HAIKU FOR MY FATHER by Yuri Kageyama

HAIKU FOR MY FATHER by Yuri Kageyama

A dead man’s desk

Snacks he’s forbidden to eat

Magic tricks for grandchildren

My father died in his 70s, a big man with big ambitions, prone to cruelty and violence but just as quick with his brilliance, generosity and humor. He calmed down a bit with age. And it was natural he was far more loved by his grandchildren, who found him just hilarious, than by his daughters, who had found him oppressive. His desk upstairs had to be cleaned out after he died. My mother found bags of treats like nuts and kakinotane he was secretly eating, because his doctors had put him on a strict diet for his heat condition. She also found toy magic tricks he had also bought secretly and had been practicing to impress his grandchildren. They adored him, played games, ran around outside with him, going fishing or going on goofy rides at a tiny park. They would laugh and laugh with this old roly-poly man, who was really just one of them, never mind he was a former NASA engineer and university professor. My mother used to say my father always acted as though he couldn’t care less if his grandchildren visited or not. She wondered why he would say such an obviously untruthful thing. That was my father, too proud and too big and strong to admit to any weakness, like missing his grandchildren. There is nothing as heartbreaking as love because even love must come to an end with death. But love that can’t be expressed openly, and must be stashed away like magic tricks in the drawer of a desk. I don’t know what to call such love. But it is love.

No Tears _ a poem by Yuri Kageyama

No Tears
a poem by Yuri Kageyama

We do not weep, scream, even whimper,
Too scared to speak out;
Tears seek sniffles of sympathy,
Pleas want cuddles of resolution.
Born into darkness with no escape
We stay silent.
“Mama, I’m sorry, mama,”
Is not Something we say.
We drink in all those words
Like the salty tears we do not taste;
Just wait in fear,
Filled with hatred.
And the blind groping for justice,
The secret tongue-biting vow of revenge;
We we do not ask for pity,
We do not cry.

Every Father is Violent Every Mother Overbearing Knowing That Same Pain Not Extraordinary Violent Fathers Overbearing Mothers Is Growing Up _ a poem by Yuri Kageyama

Every Father is Violent Every Mother Overbearing Knowing That Same Pain Not Extraordinary Violent Fathers Overbearing Mothers Is Growing Up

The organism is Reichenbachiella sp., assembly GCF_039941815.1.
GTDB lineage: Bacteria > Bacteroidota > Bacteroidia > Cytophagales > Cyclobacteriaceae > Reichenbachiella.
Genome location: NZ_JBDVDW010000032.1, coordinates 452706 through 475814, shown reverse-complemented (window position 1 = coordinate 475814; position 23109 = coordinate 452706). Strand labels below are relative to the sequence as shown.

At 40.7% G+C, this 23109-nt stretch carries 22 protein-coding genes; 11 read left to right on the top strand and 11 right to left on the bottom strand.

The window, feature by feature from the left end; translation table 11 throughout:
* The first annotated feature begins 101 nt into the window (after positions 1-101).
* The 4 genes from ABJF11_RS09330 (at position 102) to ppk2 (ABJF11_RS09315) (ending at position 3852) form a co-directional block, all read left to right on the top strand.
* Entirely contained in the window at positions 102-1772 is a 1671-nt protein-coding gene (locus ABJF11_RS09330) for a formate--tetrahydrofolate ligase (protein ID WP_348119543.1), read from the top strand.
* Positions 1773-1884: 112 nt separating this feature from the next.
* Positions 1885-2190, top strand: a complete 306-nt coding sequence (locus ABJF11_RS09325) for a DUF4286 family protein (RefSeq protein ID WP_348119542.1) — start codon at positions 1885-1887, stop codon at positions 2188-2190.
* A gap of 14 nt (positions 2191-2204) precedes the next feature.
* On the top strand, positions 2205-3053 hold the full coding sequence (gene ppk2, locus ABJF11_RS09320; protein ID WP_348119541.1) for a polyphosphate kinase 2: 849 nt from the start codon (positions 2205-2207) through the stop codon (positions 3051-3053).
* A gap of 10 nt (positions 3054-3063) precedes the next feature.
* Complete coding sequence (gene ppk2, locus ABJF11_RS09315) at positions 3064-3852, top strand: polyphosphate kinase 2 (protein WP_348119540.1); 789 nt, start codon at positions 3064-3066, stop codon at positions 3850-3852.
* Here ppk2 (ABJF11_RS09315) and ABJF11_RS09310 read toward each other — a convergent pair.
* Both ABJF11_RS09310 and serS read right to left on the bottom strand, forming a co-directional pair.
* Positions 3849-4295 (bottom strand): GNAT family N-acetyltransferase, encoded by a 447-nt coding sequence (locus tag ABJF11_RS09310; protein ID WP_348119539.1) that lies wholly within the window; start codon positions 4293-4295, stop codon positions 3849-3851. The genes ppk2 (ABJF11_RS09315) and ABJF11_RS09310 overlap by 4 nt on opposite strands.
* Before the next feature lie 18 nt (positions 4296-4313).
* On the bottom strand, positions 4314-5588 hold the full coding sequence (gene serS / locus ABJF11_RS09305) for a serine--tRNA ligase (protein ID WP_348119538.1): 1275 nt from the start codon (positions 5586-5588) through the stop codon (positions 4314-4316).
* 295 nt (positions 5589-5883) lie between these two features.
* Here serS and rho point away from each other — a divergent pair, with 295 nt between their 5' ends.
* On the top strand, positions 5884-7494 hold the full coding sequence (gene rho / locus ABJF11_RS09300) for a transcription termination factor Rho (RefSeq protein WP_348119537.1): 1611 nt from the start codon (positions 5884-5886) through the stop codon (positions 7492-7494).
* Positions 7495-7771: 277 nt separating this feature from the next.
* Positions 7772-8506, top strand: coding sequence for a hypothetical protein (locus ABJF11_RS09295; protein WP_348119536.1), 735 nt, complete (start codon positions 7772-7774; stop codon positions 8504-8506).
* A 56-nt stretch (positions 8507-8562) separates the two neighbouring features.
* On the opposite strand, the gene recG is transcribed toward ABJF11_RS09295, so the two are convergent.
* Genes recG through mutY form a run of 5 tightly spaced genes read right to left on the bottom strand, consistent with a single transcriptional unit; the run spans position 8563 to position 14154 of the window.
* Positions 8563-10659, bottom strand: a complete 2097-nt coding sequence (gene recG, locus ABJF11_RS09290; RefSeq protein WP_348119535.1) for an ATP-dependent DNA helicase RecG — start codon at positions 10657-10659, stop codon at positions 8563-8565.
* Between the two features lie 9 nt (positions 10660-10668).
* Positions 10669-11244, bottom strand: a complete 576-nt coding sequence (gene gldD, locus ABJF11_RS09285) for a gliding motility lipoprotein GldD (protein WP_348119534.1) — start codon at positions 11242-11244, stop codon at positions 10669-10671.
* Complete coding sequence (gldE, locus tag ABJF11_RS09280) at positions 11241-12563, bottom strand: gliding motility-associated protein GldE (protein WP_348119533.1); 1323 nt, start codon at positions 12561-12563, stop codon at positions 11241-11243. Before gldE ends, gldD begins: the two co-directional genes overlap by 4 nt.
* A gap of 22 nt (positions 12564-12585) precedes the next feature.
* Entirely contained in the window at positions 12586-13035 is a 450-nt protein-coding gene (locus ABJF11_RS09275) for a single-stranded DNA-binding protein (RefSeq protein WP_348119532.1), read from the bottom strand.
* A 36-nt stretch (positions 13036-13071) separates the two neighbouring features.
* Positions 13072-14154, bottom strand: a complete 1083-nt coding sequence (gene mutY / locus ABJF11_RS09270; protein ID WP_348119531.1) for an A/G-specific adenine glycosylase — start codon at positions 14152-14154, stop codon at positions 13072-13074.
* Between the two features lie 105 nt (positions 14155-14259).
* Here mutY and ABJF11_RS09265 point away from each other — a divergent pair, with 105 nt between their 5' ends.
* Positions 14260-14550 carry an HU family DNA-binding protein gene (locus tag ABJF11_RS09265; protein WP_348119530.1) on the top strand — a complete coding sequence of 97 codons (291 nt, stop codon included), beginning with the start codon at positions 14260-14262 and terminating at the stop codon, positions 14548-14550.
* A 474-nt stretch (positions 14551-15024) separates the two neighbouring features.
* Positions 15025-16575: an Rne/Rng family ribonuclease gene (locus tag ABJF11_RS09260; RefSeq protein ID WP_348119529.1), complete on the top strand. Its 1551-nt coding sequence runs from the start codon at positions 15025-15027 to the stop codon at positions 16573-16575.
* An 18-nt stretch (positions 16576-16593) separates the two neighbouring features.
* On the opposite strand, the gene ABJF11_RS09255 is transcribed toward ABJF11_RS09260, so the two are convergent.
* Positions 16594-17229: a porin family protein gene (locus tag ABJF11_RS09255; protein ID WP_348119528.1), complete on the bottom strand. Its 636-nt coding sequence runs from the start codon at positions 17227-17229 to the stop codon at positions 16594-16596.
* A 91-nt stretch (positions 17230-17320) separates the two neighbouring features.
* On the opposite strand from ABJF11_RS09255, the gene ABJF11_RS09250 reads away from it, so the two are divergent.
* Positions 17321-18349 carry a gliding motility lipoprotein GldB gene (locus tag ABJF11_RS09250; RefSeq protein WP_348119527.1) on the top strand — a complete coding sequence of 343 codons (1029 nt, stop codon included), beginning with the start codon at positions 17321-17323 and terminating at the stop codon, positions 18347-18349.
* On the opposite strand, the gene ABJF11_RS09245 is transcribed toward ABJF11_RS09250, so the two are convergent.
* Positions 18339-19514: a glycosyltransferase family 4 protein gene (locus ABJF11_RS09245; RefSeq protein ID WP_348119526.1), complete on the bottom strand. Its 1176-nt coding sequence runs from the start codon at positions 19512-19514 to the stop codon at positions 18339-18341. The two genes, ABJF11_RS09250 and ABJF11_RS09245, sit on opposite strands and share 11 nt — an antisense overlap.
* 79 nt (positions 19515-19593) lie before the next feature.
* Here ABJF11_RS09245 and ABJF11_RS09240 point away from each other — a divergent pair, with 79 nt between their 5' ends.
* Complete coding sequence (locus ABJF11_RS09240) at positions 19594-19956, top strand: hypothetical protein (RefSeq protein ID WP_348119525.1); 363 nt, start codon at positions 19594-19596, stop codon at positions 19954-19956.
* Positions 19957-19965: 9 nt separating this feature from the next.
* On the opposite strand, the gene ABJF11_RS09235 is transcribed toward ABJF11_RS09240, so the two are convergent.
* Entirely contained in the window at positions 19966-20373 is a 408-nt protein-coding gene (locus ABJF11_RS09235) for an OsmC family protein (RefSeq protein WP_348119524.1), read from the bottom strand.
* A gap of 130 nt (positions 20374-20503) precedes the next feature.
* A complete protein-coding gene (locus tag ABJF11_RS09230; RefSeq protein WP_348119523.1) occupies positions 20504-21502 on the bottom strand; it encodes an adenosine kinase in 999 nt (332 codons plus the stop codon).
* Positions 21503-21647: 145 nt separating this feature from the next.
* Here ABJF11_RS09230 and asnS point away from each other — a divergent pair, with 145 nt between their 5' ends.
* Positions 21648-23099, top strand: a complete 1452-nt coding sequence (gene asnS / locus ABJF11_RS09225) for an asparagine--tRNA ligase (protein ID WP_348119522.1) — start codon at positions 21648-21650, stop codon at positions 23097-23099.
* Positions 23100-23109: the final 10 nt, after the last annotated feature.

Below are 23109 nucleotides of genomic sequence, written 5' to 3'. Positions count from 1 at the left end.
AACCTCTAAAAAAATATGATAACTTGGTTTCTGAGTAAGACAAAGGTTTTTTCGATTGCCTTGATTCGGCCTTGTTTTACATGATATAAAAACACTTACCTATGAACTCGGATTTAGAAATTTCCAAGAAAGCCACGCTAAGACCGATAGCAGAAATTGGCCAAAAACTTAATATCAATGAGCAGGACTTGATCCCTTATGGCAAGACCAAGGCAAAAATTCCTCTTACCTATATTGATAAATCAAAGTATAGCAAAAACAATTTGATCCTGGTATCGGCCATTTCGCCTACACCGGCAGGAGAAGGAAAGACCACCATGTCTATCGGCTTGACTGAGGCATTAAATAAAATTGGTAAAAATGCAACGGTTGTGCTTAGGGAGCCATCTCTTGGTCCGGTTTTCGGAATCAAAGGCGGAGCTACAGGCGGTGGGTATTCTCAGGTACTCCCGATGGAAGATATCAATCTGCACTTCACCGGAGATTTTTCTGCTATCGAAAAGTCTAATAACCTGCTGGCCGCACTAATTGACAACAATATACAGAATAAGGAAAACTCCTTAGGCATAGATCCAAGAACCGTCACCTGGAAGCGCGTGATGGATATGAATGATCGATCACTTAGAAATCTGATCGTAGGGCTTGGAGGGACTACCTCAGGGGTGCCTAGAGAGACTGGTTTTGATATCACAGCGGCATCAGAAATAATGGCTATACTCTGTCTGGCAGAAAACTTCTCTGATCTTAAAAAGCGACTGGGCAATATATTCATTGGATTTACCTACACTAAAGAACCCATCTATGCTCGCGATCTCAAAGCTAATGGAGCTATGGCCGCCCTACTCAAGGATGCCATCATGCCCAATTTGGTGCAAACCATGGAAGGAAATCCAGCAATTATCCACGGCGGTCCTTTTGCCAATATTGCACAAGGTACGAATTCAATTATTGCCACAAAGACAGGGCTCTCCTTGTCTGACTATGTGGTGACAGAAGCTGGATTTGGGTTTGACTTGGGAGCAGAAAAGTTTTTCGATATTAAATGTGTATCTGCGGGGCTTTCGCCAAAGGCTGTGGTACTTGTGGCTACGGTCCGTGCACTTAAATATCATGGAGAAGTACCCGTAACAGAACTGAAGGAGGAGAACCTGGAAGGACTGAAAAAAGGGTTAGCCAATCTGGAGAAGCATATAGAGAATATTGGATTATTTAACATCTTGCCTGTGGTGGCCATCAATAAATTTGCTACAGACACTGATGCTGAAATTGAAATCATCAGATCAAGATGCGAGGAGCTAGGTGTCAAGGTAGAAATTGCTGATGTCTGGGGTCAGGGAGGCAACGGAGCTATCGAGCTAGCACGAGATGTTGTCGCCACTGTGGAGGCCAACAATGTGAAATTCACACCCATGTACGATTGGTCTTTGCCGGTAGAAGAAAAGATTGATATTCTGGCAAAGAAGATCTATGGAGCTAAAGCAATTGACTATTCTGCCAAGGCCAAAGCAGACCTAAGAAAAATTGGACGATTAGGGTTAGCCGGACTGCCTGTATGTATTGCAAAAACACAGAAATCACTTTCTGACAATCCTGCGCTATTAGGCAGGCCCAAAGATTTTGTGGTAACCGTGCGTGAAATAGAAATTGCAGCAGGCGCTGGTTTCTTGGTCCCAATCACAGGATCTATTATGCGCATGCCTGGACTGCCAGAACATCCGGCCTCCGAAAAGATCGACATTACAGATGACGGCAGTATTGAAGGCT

A poem by Yuri Kageyama

Every Father is Violent
Every Mother is Overbearing
We went through the Same Pain
We hand down that
Same Pain
As Violent Fathers
As Overbearing Mothers
The Pain is Real
Not Extraordinary
Getting Used to
That Idea
Getting Used to
That Same Pain
That’s Growing Up.

rocket scientist

rocket scientist
a poem by Yuri Kageyama

people sometimes laugh when they learn
my father was a rocket scientist
my father was also a child-beater
this is not a laughing matter
people think abusers are alcoholic degenerates,
unemployed high-school dropouts or drug addicts
who swing their wives around the room
clutching their hair and beating them
and beat the kid while at it
but my father needed to get violent because
he was under stress on his job
he worked for the Apollo program
you know the one when Armstrong the astronaut talks about
the one giant leap for mankind
he was one of the first Japanese who got to work for NASA
that’s why I have a bit of a Southern accent
when I say words like: “you all” or “Alabama” or “NASA”
his office was at the Redstone Arsenal in Huntsville, Alabama
everyone in my school worked for the military or for NASA
we still have an autographed photo of von Braun
when we got back to Japan,
he was on TV to talk about our trip to the moon
I wasn’t that proud but my mother was proud
I was more scared about saying the wrong thing and setting him off
it was mysterious _ I never figured it out
one moment, he was joking, so witty and sharp
just like a rocket scientist
a jolly roly-poly guy
but he would change
and I would feel a fat whack against my head
it would get so infinitely dark before my eyes
inside my cavernous buzzing head
like I was swimming and spinning into outer space
and I would see tiny sparkling stars
he didn’t drink or do drugs
he was a rocket scientist
when I got older and got the nerve
I asked him why he had done that
what was he thinking?
I wanted to know
and he said he didn’t know
he helped us get to the moon but
the rocket scientist didn’t know
he couldn’t remember why he hit me at all